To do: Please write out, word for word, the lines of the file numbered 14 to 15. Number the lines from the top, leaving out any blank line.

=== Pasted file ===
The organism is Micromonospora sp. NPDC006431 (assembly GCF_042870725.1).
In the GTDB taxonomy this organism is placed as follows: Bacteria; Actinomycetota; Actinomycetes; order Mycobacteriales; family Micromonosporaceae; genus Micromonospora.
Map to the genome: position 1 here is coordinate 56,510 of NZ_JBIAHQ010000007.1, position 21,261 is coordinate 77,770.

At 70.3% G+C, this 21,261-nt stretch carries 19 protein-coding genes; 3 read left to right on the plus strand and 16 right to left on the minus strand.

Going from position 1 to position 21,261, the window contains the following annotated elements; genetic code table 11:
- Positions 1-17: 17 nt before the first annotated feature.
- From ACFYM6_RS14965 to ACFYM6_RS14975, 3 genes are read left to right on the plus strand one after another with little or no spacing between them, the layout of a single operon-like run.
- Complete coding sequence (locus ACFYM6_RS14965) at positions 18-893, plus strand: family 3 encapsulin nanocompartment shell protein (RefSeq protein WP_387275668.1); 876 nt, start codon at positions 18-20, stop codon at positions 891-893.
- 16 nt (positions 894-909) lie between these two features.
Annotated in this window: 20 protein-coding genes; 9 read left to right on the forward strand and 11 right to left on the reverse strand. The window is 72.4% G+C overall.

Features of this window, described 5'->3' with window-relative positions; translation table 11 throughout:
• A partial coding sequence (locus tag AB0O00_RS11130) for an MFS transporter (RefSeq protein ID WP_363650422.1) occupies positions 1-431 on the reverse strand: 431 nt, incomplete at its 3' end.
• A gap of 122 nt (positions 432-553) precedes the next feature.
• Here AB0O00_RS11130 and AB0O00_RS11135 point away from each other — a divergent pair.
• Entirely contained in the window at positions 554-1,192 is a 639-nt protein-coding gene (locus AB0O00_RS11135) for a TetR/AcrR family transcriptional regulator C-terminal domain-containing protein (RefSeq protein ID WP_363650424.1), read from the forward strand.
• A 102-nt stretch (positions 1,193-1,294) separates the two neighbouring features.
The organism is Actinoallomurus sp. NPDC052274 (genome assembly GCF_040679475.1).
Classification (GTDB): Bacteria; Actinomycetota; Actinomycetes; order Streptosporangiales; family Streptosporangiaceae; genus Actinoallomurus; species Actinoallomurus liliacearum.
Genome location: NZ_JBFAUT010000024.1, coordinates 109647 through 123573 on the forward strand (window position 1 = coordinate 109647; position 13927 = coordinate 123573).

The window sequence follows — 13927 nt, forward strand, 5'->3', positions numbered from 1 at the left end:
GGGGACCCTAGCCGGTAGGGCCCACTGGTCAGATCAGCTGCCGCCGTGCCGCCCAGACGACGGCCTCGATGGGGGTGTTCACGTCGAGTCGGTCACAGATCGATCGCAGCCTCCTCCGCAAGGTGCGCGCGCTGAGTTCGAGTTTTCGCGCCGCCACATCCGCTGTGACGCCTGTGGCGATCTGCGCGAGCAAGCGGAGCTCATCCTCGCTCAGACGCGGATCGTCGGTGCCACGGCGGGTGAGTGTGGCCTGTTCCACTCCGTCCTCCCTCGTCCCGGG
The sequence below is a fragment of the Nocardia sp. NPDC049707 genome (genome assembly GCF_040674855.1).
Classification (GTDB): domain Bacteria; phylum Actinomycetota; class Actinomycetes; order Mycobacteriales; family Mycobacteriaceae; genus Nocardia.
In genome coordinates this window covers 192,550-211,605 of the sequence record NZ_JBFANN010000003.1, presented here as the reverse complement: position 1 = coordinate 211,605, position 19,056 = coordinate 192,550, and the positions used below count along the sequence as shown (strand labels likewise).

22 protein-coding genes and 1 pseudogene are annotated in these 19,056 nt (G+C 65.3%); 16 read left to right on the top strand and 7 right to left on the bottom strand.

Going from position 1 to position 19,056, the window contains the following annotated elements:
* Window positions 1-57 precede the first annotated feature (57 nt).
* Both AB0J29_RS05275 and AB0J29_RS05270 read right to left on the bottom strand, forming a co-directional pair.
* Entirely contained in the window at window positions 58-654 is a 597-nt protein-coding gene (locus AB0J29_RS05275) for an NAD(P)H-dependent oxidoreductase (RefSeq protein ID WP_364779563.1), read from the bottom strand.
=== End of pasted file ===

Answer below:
• Here AB0O00_RS11130 and AB0O00_RS11135 point away from each other — a divergent pair.
• Entirely contained in the window at positions 554-1,192 is a 639-nt protein-coding gene (locus AB0O00_RS11135) for a TetR/AcrR family transcriptional regulator C-terminal domain-containing protein (RefSeq protein ID WP_363650424.1), read from the forward strand.